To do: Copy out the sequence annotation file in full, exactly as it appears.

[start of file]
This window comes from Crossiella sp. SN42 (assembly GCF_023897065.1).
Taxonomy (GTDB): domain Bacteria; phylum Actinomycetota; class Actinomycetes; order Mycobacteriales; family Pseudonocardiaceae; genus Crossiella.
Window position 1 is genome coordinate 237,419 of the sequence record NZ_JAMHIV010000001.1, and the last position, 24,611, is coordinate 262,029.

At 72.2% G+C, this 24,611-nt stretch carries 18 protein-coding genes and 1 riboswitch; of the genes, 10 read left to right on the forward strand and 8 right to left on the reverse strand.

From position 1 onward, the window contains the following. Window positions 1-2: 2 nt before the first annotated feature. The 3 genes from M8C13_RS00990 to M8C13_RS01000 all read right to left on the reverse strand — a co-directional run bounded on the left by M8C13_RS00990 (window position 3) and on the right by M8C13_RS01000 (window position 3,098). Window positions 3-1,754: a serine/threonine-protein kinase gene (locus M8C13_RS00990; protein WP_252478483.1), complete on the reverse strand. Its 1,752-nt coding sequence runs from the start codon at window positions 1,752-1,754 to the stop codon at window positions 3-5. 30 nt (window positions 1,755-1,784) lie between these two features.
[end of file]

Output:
This window comes from Crossiella sp. SN42 (assembly GCF_023897065.1).
Taxonomy (GTDB): domain Bacteria; phylum Actinomycetota; class Actinomycetes; order Mycobacteriales; family Pseudonocardiaceae; genus Crossiella.
Window position 1 is genome coordinate 237,419 of the sequence record NZ_JAMHIV010000001.1, and the last position, 24,611, is coordinate 262,029.

At 72.2% G+C, this 24,611-nt stretch carries 18 protein-coding genes and 1 riboswitch; of the genes, 10 read left to right on the forward strand and 8 right to left on the reverse strand.

From position 1 onward, the window contains the following. Window positions 1-2: 2 nt before the first annotated feature. The 3 genes from M8C13_RS00990 to M8C13_RS01000 all read right to left on the reverse strand — a co-directional run bounded on the left by M8C13_RS00990 (window position 3) and on the right by M8C13_RS01000 (window position 3,098). Window positions 3-1,754: a serine/threonine-protein kinase gene (locus M8C13_RS00990; protein WP_252478483.1), complete on the reverse strand. Its 1,752-nt coding sequence runs from the start codon at window positions 1,752-1,754 to the stop codon at window positions 3-5. 30 nt (window positions 1,755-1,784) lie between these two features.